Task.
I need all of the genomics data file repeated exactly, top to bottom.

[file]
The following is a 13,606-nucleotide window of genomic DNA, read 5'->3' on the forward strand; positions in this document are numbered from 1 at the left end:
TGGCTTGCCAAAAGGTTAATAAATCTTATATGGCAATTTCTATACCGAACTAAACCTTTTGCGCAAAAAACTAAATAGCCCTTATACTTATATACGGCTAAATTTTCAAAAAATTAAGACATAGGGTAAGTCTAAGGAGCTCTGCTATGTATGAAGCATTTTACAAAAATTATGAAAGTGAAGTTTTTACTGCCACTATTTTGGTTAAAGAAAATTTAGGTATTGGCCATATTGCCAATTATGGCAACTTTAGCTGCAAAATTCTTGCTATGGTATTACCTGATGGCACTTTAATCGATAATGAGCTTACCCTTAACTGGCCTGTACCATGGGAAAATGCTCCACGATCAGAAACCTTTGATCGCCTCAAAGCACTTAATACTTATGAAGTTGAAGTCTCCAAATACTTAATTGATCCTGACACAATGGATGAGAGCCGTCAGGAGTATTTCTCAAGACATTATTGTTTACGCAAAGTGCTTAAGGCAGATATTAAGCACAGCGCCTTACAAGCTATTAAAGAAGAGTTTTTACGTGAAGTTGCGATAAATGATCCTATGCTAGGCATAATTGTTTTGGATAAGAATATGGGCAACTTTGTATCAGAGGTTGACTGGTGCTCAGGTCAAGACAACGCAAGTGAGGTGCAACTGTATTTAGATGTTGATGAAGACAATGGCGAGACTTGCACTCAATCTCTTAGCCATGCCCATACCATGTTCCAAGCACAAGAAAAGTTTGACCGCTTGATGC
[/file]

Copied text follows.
The following is a 13,606-nucleotide window of genomic DNA, read 5'->3' on the forward strand; positions in this document are numbered from 1 at the left end:
TGGCTTGCCAAAAGGTTAATAAATCTTATATGGCAATTTCTATACCGAACTAAACCTTTTGCGCAAAAAACTAAATAGCCCTTATACTTATATACGGCTAAATTTTCAAAAAATTAAGACATAGGGTAAGTCTAAGGAGCTCTGCTATGTATGAAGCATTTTACAAAAATTATGAAAGTGAAGTTTTTACTGCCACTATTTTGGTTAAAGAAAATTTAGGTATTGGCCATATTGCCAATTATGGCAACTTTAGCTGCAAAATTCTTGCTATGGTATTACCTGATGGCACTTTAATCGATAATGAGCTTACCCTTAACTGGCCTGTACCATGGGAAAATGCTCCACGATCAGAAACCTTTGATCGCCTCAAAGCACTTAATACTTATGAAGTTGAAGTCTCCAAATACTTAATTGATCCTGACACAATGGATGAGAGCCGTCAGGAGTATTTCTCAAGACATTATTGTTTACGCAAAGTGCTTAAGGCAGATATTAAGCACAGCGCCTTACAAGCTATTAAAGAAGAGTTTTTACGTGAAGTTGCGATAAATGATCCTATGCTAGGCATAATTGTTTTGGATAAGAATATGGGCAACTTTGTATCAGAGGTTGACTGGTGCTCAGGTCAAGACAACGCAAGTGAGGTGCAACTGTATTTAGATGTTGATGAAGACAATGGCGAGACTTGCACTCAATCTCTTAGCCATGCCCATACCATGTTCCAAGCACAAGAAAAGTTTGACCGCTTGATGC